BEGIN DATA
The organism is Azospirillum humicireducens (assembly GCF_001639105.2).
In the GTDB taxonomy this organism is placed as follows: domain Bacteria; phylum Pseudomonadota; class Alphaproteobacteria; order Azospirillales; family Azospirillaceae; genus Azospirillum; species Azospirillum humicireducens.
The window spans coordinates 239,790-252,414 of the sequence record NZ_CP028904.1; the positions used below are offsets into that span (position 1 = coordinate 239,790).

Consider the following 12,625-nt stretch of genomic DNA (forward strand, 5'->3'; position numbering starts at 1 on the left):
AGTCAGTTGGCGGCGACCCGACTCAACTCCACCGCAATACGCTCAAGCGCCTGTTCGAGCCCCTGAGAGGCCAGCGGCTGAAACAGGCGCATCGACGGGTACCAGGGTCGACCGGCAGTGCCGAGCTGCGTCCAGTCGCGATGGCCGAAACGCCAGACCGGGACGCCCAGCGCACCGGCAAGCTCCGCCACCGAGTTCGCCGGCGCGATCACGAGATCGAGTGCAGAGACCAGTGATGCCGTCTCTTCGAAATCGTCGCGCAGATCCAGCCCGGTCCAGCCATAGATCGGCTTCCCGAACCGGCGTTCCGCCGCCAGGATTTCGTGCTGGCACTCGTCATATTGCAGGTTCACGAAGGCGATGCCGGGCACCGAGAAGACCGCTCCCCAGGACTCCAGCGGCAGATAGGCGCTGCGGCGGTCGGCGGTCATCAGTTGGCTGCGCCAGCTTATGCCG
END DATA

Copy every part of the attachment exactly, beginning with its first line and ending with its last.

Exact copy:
The organism is Azospirillum humicireducens (assembly GCF_001639105.2).
In the GTDB taxonomy this organism is placed as follows: domain Bacteria; phylum Pseudomonadota; class Alphaproteobacteria; order Azospirillales; family Azospirillaceae; genus Azospirillum; species Azospirillum humicireducens.
The window spans coordinates 239,790-252,414 of the sequence record NZ_CP028904.1; the positions used below are offsets into that span (position 1 = coordinate 239,790).

Consider the following 12,625-nt stretch of genomic DNA (forward strand, 5'->3'; position numbering starts at 1 on the left):
AGTCAGTTGGCGGCGACCCGACTCAACTCCACCGCAATACGCTCAAGCGCCTGTTCGAGCCCCTGAGAGGCCAGCGGCTGAAACAGGCGCATCGACGGGTACCAGGGTCGACCGGCAGTGCCGAGCTGCGTCCAGTCGCGATGGCCGAAACGCCAGACCGGGACGCCCAGCGCACCGGCAAGCTCCGCCACCGAGTTCGCCGGCGCGATCACGAGATCGAGTGCAGAGACCAGTGATGCCGTCTCTTCGAAATCGTCGCGCAGATCCAGCCCGGTCCAGCCATAGATCGGCTTCCCGAACCGGCGTTCCGCCGCCAGGATTTCGTGCTGGCACTCGTCATATTGCAGGTTCACGAAGGCGATGCCGGGCACCGAGAAGACCGCTCCCCAGGACTCCAGCGGCAGATAGGCGCTGCGGCGGTCGGCGGTCATCAGTTGGCTGCGCCAGCTTATGCCG